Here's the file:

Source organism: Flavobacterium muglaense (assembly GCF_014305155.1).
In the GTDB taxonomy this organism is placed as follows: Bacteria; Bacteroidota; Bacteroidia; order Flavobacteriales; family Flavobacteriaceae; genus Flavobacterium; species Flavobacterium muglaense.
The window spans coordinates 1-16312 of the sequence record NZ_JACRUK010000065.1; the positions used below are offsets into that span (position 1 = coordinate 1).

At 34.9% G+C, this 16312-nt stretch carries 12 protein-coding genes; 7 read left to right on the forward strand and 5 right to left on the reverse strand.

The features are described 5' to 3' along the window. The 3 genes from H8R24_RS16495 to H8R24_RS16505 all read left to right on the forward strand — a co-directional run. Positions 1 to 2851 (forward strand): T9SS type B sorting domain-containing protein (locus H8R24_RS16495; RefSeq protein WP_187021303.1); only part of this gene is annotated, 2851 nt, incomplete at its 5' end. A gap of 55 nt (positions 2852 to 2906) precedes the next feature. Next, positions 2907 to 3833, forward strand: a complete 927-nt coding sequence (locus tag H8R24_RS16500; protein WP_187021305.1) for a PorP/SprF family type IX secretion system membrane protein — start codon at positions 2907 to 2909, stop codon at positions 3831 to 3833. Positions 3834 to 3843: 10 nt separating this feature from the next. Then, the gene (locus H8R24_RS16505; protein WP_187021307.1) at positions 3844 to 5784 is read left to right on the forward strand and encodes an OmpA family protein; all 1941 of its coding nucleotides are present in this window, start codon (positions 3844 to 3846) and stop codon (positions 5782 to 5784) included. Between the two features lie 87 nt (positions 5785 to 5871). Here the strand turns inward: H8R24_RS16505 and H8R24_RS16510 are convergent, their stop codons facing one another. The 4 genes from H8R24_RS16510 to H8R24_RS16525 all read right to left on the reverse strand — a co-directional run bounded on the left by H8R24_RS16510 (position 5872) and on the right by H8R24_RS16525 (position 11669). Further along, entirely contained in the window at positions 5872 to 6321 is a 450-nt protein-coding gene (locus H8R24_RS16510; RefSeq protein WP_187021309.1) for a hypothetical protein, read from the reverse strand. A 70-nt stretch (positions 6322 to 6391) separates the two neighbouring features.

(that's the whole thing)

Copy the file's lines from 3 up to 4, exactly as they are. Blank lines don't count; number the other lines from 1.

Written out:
The window spans coordinates 1-16312 of the sequence record NZ_JACRUK010000065.1; the positions used below are offsets into that span (position 1 = coordinate 1).

At 34.9% G+C, this 16312-nt stretch carries 12 protein-coding genes; 7 read left to right on the forward strand and 5 right to left on the reverse strand.